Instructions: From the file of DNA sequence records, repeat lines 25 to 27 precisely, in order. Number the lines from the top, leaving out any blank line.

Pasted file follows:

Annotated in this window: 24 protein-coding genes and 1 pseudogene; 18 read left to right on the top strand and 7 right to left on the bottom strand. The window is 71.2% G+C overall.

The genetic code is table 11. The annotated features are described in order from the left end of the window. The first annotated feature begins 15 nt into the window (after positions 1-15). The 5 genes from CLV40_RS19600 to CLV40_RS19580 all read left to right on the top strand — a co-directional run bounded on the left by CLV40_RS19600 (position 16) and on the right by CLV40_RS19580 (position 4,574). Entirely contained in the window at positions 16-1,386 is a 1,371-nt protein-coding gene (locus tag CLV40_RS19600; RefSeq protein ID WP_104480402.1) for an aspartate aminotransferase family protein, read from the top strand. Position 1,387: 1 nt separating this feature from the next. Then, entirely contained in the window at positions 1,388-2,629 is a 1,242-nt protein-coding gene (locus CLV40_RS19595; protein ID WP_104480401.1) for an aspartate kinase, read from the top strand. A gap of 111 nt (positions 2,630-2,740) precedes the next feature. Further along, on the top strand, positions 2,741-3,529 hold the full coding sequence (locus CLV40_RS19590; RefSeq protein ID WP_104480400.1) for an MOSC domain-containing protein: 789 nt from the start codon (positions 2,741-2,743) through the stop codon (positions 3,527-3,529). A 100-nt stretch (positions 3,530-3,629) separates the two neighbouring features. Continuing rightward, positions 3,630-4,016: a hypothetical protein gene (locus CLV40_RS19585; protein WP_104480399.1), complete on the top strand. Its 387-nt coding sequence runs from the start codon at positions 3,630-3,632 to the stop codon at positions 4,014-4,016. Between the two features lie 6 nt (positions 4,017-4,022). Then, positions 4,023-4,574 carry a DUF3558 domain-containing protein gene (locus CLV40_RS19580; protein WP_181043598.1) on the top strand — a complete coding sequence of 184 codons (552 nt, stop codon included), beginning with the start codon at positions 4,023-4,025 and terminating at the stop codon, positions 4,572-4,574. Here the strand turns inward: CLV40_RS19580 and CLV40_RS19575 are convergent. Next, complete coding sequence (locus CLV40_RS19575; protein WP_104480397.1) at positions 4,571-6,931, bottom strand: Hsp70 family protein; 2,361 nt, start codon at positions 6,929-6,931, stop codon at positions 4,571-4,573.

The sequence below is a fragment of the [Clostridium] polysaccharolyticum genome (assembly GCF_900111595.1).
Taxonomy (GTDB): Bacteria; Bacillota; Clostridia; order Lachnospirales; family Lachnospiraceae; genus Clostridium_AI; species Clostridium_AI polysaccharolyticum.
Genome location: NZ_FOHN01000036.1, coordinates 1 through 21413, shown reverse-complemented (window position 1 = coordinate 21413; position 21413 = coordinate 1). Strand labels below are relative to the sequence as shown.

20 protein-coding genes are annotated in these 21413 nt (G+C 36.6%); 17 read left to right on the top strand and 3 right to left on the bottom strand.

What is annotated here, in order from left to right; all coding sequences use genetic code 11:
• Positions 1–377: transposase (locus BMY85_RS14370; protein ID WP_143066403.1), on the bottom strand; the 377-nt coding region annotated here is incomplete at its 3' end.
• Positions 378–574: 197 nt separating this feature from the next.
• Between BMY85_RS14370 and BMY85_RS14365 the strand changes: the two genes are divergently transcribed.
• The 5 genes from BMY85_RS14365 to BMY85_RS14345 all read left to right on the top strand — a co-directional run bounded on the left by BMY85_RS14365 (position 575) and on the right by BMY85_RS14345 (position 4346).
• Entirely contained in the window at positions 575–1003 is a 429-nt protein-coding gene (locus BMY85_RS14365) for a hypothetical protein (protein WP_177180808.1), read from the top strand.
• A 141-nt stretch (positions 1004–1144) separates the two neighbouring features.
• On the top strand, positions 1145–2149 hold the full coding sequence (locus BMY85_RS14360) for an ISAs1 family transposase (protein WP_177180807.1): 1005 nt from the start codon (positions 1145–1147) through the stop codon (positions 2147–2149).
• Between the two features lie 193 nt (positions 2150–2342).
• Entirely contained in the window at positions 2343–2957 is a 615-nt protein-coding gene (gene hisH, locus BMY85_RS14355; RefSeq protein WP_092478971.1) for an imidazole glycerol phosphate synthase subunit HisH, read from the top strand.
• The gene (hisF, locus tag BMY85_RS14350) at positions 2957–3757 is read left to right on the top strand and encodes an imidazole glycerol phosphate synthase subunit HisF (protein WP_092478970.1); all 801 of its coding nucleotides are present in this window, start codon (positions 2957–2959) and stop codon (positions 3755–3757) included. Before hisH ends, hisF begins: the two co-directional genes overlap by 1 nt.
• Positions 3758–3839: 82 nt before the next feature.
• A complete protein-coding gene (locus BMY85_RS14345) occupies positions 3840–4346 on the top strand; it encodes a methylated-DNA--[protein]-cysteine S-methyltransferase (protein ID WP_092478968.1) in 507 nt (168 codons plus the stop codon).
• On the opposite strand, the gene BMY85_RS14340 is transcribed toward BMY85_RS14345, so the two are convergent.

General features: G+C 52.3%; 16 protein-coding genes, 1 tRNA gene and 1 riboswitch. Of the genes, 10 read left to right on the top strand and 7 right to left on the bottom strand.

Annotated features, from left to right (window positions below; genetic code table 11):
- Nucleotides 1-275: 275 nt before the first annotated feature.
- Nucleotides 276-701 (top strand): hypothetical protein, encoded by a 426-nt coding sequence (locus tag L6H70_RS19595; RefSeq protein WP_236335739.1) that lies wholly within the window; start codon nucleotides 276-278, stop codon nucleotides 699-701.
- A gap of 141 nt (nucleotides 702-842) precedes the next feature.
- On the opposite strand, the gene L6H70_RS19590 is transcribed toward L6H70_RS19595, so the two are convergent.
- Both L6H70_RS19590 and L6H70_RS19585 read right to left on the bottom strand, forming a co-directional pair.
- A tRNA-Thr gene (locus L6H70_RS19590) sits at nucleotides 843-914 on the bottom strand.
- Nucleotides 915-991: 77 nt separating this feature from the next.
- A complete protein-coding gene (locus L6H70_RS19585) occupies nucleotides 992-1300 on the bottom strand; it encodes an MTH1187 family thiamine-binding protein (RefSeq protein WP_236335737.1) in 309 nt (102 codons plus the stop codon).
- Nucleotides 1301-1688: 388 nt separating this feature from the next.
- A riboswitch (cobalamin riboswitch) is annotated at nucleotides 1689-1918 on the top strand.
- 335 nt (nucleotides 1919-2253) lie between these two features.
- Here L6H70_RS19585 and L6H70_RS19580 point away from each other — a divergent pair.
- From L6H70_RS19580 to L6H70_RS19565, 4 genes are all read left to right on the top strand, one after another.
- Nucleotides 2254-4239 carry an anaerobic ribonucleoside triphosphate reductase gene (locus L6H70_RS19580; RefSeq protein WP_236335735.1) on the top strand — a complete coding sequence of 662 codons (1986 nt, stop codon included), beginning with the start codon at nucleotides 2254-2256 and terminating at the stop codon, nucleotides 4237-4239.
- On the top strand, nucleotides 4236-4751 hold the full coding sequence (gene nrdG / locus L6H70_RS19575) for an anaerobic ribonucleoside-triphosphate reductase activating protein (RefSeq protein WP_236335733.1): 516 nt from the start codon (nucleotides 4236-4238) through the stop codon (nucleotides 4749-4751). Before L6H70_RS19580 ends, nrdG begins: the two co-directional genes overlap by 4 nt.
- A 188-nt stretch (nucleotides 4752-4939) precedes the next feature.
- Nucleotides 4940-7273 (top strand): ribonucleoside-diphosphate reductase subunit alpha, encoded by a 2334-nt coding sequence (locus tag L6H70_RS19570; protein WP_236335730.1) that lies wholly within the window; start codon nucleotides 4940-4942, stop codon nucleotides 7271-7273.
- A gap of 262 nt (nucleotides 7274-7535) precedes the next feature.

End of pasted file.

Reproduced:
- A gap of 141 nt (nucleotides 702-842) precedes the next feature.
- On the opposite strand, the gene L6H70_RS19590 is transcribed toward L6H70_RS19595, so the two are convergent.
- Both L6H70_RS19590 and L6H70_RS19585 read right to left on the bottom strand, forming a co-directional pair.